President-Elect Donald Trump could get Mexico to pay for a wall along the southwest border of the United States and close a giant tax loophole at the same time, according to several experts.

Building the wall — and making Mexico pay for it — was a signature issue of Trump’s victorious presidential campaign. So critics pounced when he indicated earlier this month he intended to ask Congress to appropriate funds to begin construction. Broken promise, they chortled.

“Doing so would both fulfill a campaign promise and reduce the Tax Gap.”

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But the government cannot spend money without congressional authorization, and Trump has said Mexico will reimburse the Untied States for the cost. He has not laid out how that would happen, but the campaign floated a number of ideas, including using money seized from drug dealers and threatening to cut off money wired to Mexico by illegal immigrants living in the United States.

Last week, retired IRS officials Rob Warren offered the idea of cracking down on a loophole that sends billions of dollars to illegal immigrants working in the United States. Using the money for a wall would not exactly be the same as receiving a check from the Mexican government, but it could be a relatively pain-free way of paying for a wall that experts believe could cost $15 billion or more.

Warren wrote in an online publication known as The Stream that the IRS estimates it collects $468 billion less each year than it should, a statistic known as the “tax gap.” He suggested that Trump stop allowing illegal immigrants from Mexico to claim child tax credits.

“Doing so would both fulfill a campaign promise and reduce the Tax Gap,” wrote Warren, who added that many of the dependents claimed by illegal immigrants do not even live in the United States.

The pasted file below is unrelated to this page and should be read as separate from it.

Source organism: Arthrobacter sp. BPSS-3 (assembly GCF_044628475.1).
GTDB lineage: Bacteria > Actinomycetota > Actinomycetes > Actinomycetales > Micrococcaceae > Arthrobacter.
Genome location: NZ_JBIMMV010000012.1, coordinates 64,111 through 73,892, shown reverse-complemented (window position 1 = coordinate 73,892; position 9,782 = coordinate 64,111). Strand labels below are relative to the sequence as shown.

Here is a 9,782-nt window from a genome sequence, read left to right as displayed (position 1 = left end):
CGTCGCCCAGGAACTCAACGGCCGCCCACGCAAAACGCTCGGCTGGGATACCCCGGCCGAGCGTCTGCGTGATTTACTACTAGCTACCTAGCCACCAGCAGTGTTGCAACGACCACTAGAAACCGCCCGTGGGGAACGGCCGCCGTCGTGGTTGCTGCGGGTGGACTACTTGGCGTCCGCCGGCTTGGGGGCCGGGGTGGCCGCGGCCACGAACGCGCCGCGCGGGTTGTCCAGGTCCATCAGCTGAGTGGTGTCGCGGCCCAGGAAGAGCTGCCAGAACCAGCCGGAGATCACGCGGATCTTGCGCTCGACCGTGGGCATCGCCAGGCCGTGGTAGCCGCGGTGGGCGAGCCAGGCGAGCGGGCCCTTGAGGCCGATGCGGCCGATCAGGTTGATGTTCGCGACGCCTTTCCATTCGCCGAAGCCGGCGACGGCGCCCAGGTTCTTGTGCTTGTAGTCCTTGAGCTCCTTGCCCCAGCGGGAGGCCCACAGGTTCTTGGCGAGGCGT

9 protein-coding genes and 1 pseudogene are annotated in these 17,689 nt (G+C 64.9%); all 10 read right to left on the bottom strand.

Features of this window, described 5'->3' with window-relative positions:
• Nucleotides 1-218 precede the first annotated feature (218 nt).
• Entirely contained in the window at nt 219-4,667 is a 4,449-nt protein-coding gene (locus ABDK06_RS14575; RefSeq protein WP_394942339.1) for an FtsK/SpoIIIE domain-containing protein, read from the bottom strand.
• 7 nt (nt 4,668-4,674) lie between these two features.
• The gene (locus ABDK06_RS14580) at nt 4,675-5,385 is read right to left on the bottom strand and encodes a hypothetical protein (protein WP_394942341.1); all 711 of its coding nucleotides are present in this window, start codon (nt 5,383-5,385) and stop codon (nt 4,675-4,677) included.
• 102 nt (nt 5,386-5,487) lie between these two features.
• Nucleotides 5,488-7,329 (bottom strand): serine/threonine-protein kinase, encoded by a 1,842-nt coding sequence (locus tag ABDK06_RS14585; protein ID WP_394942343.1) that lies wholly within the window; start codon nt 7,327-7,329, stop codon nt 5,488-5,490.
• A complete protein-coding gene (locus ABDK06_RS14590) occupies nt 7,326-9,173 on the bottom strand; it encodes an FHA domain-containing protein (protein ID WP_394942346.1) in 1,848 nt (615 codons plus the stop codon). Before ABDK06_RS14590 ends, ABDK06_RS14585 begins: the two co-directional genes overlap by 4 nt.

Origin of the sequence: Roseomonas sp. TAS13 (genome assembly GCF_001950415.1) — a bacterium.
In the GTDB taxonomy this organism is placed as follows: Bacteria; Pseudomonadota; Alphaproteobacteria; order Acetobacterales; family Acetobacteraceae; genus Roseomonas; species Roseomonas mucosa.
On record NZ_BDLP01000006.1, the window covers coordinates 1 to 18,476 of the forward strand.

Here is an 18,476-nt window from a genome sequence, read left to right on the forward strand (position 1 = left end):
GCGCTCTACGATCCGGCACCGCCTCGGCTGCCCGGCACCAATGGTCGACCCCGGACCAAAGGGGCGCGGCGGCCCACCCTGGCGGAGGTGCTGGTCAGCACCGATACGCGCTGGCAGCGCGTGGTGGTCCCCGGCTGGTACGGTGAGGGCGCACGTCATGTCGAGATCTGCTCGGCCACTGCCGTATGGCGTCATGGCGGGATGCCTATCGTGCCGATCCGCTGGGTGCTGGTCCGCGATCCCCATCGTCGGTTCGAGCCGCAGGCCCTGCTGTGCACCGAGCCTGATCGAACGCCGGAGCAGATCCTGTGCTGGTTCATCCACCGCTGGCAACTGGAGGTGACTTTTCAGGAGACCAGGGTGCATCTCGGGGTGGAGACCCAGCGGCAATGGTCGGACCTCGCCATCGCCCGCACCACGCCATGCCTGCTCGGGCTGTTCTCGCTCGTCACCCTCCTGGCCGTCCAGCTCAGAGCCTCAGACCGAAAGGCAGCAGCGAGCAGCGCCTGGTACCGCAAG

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The IRS issues an Individual Tax Identification Number (ITIN) to any worker in America who does not have a Social Security number. That helps illegal immigrants comply with the legal requirement that every worker pay taxes, whether they are doing so legally or not.

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Although Congress in 1996 specifically prohibited illegal immigrants from receiving other tax benefits, it is a gray area as to whether that prohibition applies to the Additional Child Tax Credit, which lawmakers created after the 1996 law. That tax credit is available to the working poor who pay too little in taxes to receive the full $1,000-per-child benefit from the normal child tax credit.

It is unclear how much money the federal government pays to illegal immigrants under the Additional Child Tax Credit program, but a 2011 report from the Treasury Department inspector general for tax administration suggests it could be substantial. That report found that the government paid $4.2 billion to 2.3 million people with ITINs in 2010. The vast majority of those workers were immigrants.

The Trump campaign referenced that report as early as August 2015.

“The IRS completely knows about it, acknowledged it, but there’s nothing in the code that lets them do anything about that,” said Chris Chmielenski, director of content and activism at the advocacy group Numbers USA. “That could be one way [to finance a wall], and it would make total and complete sense.”

Chmielenski noted that various bills have been introduced in recent years to require a Social Security number in order to claim an Additional Child Tax Credit.

But David North, a fellow at the Center for Immigration Studies, said new legislation is not even needed. The IRS has the authority to require Social Security numbers to receive the credit.

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“The policy problem is very simple,” he said. “That’s a very quick way of raising a whole lot of money … That money could be diverted to a wall, or more likely, a series of fences and some walls.”

Ira Mehlman, a spokesman for the Federation for American Immigration Reform, said the authority to build a barrier already exists under the Secure Fence Act of 2006. But Congress has never provided the funding. Mehlman said closing the tax loophole is a good idea.

“Whether it’s a way to make Mexico pay for the wall or not, it’s just good, common sense,” he said. “The treasury shouldn’t be writing checks to illegal aliens in the first place and shouldn’t be writing checks to illegal aliens living in a foreign country.”